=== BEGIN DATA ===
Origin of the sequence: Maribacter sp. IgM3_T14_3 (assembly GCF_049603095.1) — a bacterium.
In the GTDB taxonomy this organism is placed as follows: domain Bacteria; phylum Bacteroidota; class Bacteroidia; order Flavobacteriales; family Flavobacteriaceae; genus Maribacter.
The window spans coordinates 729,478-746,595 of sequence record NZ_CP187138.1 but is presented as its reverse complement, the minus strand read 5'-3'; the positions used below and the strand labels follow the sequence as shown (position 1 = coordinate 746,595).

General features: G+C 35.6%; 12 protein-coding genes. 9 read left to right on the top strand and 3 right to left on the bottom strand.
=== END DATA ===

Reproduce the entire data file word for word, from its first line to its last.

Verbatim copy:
Origin of the sequence: Maribacter sp. IgM3_T14_3 (assembly GCF_049603095.1) — a bacterium.
In the GTDB taxonomy this organism is placed as follows: domain Bacteria; phylum Bacteroidota; class Bacteroidia; order Flavobacteriales; family Flavobacteriaceae; genus Maribacter.
The window spans coordinates 729,478-746,595 of sequence record NZ_CP187138.1 but is presented as its reverse complement, the minus strand read 5'-3'; the positions used below and the strand labels follow the sequence as shown (position 1 = coordinate 746,595).

General features: G+C 35.6%; 12 protein-coding genes. 9 read left to right on the top strand and 3 right to left on the bottom strand.